How DNA Is Copied
DNA is a molecule that is double-stranded, which means it has two strands that run in opposite directions. It is a large molecule with a diameter of approximately 2 nanometers. Each strand contains nucleotides. These nucleotides are made up of phosphate groups and deoxyribose sugar. They are attached to each other by hydrogen bonds.
In order to understand how DNA works, it is necessary to know how it is structured. It has a three-dimensional shape that is similar to a ladder. This structure has also led to the discovery of how DNA is copied.
The structure of the DNA is called the double helix. The helix has four nitrogenous bases, which form rungs. Adenine (A), thymine (T), cytosine (C), and guanine (G) make up each of the rungs. All living things share a similar ratio of A-to-T.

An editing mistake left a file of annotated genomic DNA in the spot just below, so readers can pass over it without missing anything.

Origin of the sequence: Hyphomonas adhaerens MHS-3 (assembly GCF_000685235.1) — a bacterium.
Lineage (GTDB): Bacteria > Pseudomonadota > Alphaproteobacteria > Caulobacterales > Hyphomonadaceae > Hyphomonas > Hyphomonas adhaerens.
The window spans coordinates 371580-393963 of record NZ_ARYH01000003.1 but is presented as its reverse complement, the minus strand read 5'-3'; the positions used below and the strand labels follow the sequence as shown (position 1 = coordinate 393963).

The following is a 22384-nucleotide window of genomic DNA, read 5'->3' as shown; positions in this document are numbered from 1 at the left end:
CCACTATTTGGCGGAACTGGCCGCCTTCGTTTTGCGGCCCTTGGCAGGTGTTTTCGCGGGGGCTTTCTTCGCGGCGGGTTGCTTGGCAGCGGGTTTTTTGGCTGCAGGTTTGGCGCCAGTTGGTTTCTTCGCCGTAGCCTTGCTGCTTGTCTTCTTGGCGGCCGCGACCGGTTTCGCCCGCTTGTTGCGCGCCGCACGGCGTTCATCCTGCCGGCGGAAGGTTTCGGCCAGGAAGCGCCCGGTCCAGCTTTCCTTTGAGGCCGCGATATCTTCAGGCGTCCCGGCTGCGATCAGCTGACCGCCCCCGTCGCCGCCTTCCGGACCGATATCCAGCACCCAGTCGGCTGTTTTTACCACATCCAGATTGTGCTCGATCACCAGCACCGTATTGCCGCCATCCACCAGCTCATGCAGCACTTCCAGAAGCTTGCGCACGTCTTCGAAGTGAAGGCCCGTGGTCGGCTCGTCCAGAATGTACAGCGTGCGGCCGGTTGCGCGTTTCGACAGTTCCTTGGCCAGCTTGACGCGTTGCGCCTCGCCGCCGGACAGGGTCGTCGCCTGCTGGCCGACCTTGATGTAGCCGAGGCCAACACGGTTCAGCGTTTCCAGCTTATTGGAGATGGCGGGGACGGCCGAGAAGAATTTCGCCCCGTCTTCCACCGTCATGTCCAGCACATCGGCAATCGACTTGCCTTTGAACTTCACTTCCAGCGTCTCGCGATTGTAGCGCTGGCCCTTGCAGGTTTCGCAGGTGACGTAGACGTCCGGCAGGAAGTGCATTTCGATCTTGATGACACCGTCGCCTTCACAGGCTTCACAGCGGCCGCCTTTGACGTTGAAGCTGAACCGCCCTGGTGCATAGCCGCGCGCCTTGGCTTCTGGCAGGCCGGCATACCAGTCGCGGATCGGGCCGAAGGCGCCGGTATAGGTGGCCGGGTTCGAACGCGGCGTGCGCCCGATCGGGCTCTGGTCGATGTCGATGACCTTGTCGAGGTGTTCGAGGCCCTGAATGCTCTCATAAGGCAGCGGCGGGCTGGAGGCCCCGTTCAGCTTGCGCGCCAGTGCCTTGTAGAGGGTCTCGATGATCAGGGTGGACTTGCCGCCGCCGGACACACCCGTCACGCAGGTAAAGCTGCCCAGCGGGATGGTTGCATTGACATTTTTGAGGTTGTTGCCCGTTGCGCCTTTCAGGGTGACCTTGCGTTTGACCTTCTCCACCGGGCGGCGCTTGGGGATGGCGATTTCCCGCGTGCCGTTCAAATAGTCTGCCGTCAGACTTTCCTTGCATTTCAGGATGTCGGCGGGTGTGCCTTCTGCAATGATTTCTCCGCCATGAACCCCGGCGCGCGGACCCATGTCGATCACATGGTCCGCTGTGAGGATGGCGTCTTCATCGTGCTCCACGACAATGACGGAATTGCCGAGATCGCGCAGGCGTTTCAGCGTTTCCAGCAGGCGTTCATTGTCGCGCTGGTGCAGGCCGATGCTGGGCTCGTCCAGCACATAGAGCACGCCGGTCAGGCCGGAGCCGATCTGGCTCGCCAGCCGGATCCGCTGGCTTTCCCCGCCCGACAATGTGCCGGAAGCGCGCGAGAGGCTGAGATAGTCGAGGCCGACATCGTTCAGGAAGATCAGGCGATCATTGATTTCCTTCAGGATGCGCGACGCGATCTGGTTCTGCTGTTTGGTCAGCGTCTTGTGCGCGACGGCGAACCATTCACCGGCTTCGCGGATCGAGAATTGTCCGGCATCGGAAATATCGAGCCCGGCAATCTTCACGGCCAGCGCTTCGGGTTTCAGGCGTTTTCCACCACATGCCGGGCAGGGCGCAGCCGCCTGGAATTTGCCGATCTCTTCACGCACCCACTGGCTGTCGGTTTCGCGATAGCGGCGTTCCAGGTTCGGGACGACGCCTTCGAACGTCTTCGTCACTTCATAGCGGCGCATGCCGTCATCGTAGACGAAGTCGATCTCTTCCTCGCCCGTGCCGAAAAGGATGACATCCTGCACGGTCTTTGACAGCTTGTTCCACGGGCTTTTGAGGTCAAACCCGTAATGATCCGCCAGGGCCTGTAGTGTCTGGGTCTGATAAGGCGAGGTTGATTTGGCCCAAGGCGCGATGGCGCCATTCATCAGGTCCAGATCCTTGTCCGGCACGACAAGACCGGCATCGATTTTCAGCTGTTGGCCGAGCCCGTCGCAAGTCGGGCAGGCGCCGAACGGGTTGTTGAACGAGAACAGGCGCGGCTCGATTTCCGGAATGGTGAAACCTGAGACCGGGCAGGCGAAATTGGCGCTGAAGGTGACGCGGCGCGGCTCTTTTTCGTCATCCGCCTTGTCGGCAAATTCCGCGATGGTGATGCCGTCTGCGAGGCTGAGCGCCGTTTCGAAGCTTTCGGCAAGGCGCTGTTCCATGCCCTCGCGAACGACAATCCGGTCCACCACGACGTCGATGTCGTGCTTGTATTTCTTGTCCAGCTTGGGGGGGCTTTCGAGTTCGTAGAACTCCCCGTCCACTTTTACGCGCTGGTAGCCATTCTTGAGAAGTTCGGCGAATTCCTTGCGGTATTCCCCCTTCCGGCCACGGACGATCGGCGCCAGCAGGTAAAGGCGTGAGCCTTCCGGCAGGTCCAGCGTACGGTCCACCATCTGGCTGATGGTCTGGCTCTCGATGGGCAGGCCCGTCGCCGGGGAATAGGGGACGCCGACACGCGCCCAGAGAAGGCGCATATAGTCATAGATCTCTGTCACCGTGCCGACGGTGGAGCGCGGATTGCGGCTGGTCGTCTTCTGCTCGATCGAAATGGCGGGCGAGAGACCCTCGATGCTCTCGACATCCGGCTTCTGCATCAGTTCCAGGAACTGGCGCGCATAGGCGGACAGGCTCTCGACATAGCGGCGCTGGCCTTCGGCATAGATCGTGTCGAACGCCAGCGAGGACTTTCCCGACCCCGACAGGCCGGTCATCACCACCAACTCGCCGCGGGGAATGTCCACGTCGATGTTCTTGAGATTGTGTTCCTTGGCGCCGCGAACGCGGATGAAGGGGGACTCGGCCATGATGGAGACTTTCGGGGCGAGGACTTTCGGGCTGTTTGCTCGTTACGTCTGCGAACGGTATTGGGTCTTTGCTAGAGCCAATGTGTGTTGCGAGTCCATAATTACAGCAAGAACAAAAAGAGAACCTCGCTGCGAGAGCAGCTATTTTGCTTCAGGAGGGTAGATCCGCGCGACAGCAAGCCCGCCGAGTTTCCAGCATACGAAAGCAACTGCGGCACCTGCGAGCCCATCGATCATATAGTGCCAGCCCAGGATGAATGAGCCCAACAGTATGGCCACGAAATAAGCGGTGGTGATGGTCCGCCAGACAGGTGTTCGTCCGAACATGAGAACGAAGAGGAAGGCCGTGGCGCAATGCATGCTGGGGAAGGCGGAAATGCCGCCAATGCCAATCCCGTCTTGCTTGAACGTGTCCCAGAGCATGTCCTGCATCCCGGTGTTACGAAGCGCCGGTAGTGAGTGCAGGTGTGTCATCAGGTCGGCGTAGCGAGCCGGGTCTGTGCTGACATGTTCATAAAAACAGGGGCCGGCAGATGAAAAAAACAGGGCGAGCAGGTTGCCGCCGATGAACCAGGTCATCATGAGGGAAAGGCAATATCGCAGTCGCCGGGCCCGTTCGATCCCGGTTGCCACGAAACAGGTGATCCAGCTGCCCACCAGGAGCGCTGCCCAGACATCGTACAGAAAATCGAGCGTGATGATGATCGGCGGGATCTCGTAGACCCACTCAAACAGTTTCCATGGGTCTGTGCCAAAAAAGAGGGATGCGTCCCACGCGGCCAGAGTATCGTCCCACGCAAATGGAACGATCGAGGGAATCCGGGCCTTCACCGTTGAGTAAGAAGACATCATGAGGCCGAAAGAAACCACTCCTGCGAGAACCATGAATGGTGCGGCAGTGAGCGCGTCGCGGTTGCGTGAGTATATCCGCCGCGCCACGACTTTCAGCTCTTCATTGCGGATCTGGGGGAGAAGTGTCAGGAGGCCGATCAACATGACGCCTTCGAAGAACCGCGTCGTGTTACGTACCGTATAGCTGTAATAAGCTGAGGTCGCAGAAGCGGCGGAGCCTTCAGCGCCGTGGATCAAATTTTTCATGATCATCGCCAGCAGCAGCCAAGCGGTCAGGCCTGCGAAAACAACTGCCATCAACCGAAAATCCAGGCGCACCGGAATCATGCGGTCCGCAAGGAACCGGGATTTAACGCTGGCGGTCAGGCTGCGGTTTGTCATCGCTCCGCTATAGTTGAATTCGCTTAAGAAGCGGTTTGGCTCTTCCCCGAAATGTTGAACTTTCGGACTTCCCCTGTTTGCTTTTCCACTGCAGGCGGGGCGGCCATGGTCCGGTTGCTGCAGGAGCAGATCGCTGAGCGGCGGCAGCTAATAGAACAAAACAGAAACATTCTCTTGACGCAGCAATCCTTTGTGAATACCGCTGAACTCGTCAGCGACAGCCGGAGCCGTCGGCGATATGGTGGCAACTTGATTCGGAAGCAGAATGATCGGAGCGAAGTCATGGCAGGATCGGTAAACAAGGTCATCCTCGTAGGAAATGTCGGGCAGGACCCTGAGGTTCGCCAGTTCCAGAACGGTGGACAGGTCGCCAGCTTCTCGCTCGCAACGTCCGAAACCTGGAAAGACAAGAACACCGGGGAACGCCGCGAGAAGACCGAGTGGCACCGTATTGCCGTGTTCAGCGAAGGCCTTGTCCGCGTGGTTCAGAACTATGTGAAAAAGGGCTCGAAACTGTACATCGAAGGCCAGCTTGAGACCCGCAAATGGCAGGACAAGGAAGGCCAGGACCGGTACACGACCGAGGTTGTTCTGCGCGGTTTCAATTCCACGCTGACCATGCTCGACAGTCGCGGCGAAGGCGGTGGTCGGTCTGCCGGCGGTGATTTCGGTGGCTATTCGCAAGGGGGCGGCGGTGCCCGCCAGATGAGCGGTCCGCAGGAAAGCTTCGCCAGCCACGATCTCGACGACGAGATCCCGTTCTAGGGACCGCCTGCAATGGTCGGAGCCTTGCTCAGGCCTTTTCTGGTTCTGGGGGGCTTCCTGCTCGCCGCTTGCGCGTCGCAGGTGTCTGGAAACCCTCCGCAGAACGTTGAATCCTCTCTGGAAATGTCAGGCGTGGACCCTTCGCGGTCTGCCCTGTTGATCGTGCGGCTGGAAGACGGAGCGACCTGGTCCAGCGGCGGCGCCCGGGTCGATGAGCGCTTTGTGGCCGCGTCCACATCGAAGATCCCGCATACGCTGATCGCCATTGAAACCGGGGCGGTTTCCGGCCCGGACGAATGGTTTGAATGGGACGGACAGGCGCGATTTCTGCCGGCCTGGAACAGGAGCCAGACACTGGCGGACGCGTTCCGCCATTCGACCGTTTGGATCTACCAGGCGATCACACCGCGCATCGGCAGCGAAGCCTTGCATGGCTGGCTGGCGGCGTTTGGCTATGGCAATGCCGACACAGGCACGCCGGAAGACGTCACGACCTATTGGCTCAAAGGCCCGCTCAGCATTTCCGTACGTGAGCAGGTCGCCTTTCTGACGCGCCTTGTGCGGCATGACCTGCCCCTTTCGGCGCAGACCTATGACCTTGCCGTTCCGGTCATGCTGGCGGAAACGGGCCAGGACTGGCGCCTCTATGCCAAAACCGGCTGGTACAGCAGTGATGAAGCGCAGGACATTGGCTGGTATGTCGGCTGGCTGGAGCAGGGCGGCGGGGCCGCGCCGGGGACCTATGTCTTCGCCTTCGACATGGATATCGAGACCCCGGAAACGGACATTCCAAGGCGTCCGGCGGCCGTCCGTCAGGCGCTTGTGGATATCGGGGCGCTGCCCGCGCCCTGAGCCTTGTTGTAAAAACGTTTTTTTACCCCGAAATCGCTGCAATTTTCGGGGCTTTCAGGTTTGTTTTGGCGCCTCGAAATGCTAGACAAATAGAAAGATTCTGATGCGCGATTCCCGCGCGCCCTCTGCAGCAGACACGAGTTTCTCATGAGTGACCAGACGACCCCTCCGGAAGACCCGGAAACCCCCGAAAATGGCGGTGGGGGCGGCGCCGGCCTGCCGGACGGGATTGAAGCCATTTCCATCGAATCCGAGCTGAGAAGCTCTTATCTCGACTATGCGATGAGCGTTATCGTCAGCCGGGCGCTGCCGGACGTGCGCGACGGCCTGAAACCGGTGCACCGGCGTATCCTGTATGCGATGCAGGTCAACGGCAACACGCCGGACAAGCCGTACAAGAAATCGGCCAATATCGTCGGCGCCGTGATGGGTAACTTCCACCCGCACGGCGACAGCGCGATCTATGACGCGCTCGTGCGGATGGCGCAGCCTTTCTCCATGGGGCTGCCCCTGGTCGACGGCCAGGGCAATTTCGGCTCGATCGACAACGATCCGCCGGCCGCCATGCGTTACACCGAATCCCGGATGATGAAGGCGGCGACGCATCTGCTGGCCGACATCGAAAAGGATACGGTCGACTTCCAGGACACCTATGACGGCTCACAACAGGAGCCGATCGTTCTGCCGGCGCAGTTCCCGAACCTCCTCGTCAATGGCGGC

The helix has a major groove at its center, with a smaller gap at the outside. The DNA strands twist around each other, like a spiral staircase, while holding together by hydrogen bonds. When the hydrogen bonds break, the new strands can then join the old strands.
In order to replicate the DNA, special enzymes are used. These enzymes move up the ladder. The strand on the left has a phosphate group at the top. On the right, there is a hydroxyl group at the top.
These ring carbons are labeled from the 1' nitrogenous base to the 5' phosphate group. Base pairing is very important for copying the DNA.